For years, cancer experts have realized that cancerous cells act in certain ways like stem cells, unspecialized cells that whenever exposed to certain signals, can “differentiate. ”

When a stem cell differentiates, it begins down an one-way path that will result in its specialty area and eventually its death. For instance, a stem cell within the breast can become a luminal cell, one of the breast’s “milk factories. ” Such cells have a limited life span. Malignancy cells resemble stem cells not because they can turn straight into other cell types, but because in developmental conditions, they seem to go in the opposite direction: they begin to run through several layers of stop signs and barricades and just continue multiplying.

Assistant Professor Camila dos Santos of Cold Spring Harbor Laboratory (CSHL) is learning stem cells in the breast for clues about what adjustments occur when normal breast cells become cancerous. These days, a team led by dos Santos, in cooperation with Professor Gregory Hannon of Cancer Research UNITED KINGDOM, Cambridge Institute, and Assistant Professor William Pomerantz on the University of Minnesota, identify a protein that they display must be present in order for mammary stem cells to do their normal functions.

When the researchers genetically removed or chemically inhibited the protein, called BPTF, stem cells could no longer maintain their “renewing” condition and began to take on the character of specialized breast cellular material — and then soon died.

“That had been very exciting for us, ” says dos Santos, “because that’s exactly what were want to drive breast cancer cells to undertake. We want to take away their stem cell-like qualities — specifically their ability to multiply indefinitely. We are testing the idea that the drug that inhibits BPTF might have the same effect within cancer cells as in stem cells -it could cause these to differentiate and then die. ”

When learning how normal cells change into cancer cells, dos Santos and other cancer researchers pay close attention to gene expression. Every cellular in the breast, including stem cells, contains the full individual genome. One way of thinking about what differentiates a breast cellular from a heart cell is that each cell type communicates different subsets of genes.

The same can also be true within each organ. In the breast, the system designed to carry milk during and after pregnancy are composed associated with two highly specialized cell types and a niche associated with stem cells that gives rise to both types. All these different cell types expresses different groups of genes on different times over the lifespan of an individual.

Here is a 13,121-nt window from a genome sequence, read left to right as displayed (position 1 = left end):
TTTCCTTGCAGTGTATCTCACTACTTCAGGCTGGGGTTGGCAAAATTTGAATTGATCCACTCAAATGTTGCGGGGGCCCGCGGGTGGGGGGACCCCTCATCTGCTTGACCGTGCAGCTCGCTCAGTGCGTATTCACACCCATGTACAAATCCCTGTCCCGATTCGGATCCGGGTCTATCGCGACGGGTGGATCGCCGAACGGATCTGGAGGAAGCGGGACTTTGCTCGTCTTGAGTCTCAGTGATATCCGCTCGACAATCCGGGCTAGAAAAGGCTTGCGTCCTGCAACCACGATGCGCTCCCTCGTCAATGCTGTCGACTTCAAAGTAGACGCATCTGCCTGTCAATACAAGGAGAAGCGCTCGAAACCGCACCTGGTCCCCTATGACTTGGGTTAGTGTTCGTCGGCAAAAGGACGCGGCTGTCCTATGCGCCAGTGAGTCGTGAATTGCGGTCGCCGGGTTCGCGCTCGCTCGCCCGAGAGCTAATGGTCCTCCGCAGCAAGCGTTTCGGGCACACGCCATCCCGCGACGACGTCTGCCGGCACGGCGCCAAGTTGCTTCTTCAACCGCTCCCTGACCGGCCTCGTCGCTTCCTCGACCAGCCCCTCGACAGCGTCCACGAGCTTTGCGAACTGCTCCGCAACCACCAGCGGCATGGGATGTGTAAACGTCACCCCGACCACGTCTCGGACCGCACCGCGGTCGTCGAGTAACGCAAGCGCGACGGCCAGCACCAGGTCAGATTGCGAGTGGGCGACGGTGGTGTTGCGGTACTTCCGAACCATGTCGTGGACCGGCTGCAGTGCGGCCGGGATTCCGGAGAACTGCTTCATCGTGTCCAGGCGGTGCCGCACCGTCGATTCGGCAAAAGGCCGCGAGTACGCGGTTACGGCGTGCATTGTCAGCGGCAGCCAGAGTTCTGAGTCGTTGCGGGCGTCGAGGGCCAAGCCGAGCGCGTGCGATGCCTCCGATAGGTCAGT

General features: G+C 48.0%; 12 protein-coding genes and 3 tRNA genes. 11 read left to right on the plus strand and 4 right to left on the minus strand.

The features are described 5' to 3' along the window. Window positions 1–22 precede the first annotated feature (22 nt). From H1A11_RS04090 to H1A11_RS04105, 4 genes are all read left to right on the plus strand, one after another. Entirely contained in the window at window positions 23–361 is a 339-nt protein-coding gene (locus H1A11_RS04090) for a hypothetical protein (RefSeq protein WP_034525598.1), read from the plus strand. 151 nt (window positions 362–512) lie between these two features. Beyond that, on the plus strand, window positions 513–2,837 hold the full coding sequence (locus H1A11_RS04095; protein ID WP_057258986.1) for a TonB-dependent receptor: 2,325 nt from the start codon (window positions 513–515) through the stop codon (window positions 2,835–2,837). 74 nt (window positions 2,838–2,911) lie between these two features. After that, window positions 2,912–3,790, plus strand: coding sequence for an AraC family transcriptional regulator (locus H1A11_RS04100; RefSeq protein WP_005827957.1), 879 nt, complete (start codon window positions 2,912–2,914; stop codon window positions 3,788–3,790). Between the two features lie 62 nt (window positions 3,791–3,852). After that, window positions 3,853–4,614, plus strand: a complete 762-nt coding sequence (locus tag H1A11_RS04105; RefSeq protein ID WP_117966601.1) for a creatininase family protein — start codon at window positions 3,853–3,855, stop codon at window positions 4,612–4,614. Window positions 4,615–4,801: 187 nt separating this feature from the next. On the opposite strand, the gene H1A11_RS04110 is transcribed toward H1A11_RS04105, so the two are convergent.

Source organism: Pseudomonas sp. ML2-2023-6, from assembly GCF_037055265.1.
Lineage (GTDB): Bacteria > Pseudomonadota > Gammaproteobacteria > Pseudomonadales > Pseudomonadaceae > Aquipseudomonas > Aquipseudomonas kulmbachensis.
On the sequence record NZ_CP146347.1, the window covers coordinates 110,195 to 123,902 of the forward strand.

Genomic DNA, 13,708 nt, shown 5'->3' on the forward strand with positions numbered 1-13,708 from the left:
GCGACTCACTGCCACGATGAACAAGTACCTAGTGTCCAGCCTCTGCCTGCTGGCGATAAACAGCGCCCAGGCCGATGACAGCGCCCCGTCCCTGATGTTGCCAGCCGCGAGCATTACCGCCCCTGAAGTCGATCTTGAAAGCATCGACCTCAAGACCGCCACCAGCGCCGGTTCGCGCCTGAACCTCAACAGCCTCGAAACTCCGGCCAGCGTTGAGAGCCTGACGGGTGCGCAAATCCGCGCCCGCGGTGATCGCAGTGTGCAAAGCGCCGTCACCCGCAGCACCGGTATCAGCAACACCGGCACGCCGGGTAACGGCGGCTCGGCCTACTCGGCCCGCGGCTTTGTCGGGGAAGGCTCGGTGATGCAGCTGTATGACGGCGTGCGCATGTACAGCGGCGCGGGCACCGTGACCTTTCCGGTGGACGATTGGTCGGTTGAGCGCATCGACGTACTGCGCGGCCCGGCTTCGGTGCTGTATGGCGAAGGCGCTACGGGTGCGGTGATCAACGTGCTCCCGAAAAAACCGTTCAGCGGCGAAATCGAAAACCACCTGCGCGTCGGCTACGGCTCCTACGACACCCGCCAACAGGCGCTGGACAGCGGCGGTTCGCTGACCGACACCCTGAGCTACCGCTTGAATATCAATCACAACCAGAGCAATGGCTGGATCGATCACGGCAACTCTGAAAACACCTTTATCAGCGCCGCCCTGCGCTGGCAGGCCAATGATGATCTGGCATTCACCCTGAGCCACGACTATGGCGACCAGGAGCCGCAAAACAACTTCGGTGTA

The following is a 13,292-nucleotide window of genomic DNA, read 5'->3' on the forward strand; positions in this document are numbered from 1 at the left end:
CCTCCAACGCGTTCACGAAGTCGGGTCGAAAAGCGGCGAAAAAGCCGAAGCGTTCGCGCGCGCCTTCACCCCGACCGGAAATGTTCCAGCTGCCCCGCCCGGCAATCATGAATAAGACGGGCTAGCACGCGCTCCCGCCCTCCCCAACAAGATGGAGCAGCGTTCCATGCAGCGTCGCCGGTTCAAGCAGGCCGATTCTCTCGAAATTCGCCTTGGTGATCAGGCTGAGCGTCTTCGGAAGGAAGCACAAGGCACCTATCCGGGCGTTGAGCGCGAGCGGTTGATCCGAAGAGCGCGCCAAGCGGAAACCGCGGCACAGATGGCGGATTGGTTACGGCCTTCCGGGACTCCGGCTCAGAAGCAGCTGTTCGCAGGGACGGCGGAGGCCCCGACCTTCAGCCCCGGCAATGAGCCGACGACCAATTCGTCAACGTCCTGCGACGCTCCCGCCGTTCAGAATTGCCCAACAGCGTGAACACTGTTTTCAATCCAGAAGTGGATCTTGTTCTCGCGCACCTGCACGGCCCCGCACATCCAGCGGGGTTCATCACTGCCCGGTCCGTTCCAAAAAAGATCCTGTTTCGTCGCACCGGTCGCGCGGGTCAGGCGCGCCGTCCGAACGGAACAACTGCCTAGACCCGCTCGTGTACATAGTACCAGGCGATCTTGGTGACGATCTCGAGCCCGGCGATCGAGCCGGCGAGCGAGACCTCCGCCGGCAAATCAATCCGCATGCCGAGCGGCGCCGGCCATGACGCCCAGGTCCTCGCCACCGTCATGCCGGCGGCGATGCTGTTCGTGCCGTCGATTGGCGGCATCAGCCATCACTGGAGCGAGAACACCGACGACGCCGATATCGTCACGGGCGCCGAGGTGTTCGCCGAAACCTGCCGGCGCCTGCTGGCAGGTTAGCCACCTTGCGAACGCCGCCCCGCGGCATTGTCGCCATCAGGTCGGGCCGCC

The hollow “tube” that forms the milk duct is built from luminal cells; these are surrounded by a slim layer of cells called myoepithelial cells. Receptors on top of the myoepithelial cells are designed to interact with a hormone, oxytocin, released during lactation. This interaction causes the myoepithelial cells — on the outer layer of the ductal framework — to contract, squeezing the luminal cells inside. Those luminal cells are the breast’s milk factories.

BPTF’s epigenetic role in exposing plus hiding genes

BPTF, identified simply by Dos Santos and colleagues as essential for mammary originate cell maintenance, is a protein with a very specialized perform. It is what biologists call a chromatin remodeling element. Chromatin is the packaging that enables six linear feet associated with DNA in each of our cells to be compressed inside the tiny nucleus.

With so much DNA squished directly into such a small space, it stands to reason that expressing the gene in the “middle” of the bundle might require loosening the particular packing material to expose that segment of DNA towards the machinery that copies it into an RNA chemical. This copying is the first step in using the gene’s “blueprint” to manufacture a needed protein. Chemical modifications in order to chromatin — and even more specifically, to the histone proteins that offer “spools” around which the DNA is wound — these are known as epigenetic modifications.

“It has become very clear the opening up or tightening of chromatin, to expose or conceal genes in our chromosomes, plays a role in cancer progression, ” 2 Santos says. “For instance, exposing a gene in a particular moment might help a cancer cell bypass the ‘stop sign’ in a growth pathway. ”

The research published today shows that BPTF is part of the regulatory system that opens chromatin and changes gene expression, specifically in mammary stem cells. This starting of the chromatin turns out to be critical in the ability of the originate cell to remain “immortal” — to give rise to girl stem cells that will also help maintain a tissues such as the breast, and seeding it, at different instances of life, with specialized cells. For example , during puberty, when the breast develops, or during pregnancy, when the breast things up to produce milk.

“We now understand that mammary stem cells are highly dependent on BPTF. The following task it to explore if can we use that will dependency to target stem cell-like programs in breast cancer tissue, ” dos Santos says.